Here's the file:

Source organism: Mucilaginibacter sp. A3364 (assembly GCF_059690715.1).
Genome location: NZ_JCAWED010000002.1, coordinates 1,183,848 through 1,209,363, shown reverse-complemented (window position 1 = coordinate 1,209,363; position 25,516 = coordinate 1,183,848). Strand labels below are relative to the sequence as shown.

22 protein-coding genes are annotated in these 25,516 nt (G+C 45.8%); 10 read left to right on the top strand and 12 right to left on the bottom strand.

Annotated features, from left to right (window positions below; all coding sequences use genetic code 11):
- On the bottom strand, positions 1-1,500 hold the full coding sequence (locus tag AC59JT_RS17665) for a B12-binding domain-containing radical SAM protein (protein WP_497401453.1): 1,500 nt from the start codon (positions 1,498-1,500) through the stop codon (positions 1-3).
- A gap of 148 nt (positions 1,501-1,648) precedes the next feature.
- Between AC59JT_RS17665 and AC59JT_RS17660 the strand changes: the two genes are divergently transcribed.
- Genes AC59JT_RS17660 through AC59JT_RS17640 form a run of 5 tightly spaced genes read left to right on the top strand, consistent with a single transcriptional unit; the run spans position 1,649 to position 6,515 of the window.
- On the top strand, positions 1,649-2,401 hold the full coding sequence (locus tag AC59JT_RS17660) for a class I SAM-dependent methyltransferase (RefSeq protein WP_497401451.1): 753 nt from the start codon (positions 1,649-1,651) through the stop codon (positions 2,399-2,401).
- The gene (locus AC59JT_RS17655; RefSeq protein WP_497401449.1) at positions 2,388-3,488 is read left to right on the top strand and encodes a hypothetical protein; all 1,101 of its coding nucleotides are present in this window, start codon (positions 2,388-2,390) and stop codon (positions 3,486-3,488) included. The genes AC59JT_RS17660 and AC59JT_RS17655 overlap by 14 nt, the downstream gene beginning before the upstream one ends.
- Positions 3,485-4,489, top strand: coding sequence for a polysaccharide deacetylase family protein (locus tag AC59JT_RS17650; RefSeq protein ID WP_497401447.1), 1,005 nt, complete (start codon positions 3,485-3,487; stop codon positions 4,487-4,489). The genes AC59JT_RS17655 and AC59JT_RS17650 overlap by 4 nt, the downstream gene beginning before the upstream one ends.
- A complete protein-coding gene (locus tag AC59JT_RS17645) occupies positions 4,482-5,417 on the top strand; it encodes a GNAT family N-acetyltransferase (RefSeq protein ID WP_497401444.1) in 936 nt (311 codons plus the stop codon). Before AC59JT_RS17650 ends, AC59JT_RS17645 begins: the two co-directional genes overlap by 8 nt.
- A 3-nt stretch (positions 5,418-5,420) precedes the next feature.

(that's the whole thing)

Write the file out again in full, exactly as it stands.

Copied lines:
Source organism: Mucilaginibacter sp. A3364 (assembly GCF_059690715.1).
Genome location: NZ_JCAWED010000002.1, coordinates 1,183,848 through 1,209,363, shown reverse-complemented (window position 1 = coordinate 1,209,363; position 25,516 = coordinate 1,183,848). Strand labels below are relative to the sequence as shown.

22 protein-coding genes are annotated in these 25,516 nt (G+C 45.8%); 10 read left to right on the top strand and 12 right to left on the bottom strand.

Annotated features, from left to right (window positions below; all coding sequences use genetic code 11):
- On the bottom strand, positions 1-1,500 hold the full coding sequence (locus tag AC59JT_RS17665) for a B12-binding domain-containing radical SAM protein (protein WP_497401453.1): 1,500 nt from the start codon (positions 1,498-1,500) through the stop codon (positions 1-3).
- A gap of 148 nt (positions 1,501-1,648) precedes the next feature.
- Between AC59JT_RS17665 and AC59JT_RS17660 the strand changes: the two genes are divergently transcribed.
- Genes AC59JT_RS17660 through AC59JT_RS17640 form a run of 5 tightly spaced genes read left to right on the top strand, consistent with a single transcriptional unit; the run spans position 1,649 to position 6,515 of the window.
- On the top strand, positions 1,649-2,401 hold the full coding sequence (locus tag AC59JT_RS17660) for a class I SAM-dependent methyltransferase (RefSeq protein WP_497401451.1): 753 nt from the start codon (positions 1,649-1,651) through the stop codon (positions 2,399-2,401).
- The gene (locus AC59JT_RS17655; RefSeq protein WP_497401449.1) at positions 2,388-3,488 is read left to right on the top strand and encodes a hypothetical protein; all 1,101 of its coding nucleotides are present in this window, start codon (positions 2,388-2,390) and stop codon (positions 3,486-3,488) included. The genes AC59JT_RS17660 and AC59JT_RS17655 overlap by 14 nt, the downstream gene beginning before the upstream one ends.
- Positions 3,485-4,489, top strand: coding sequence for a polysaccharide deacetylase family protein (locus tag AC59JT_RS17650; RefSeq protein ID WP_497401447.1), 1,005 nt, complete (start codon positions 3,485-3,487; stop codon positions 4,487-4,489). The genes AC59JT_RS17655 and AC59JT_RS17650 overlap by 4 nt, the downstream gene beginning before the upstream one ends.
- A complete protein-coding gene (locus tag AC59JT_RS17645) occupies positions 4,482-5,417 on the top strand; it encodes a GNAT family N-acetyltransferase (RefSeq protein ID WP_497401444.1) in 936 nt (311 codons plus the stop codon). Before AC59JT_RS17650 ends, AC59JT_RS17645 begins: the two co-directional genes overlap by 8 nt.
- A 3-nt stretch (positions 5,418-5,420) precedes the next feature.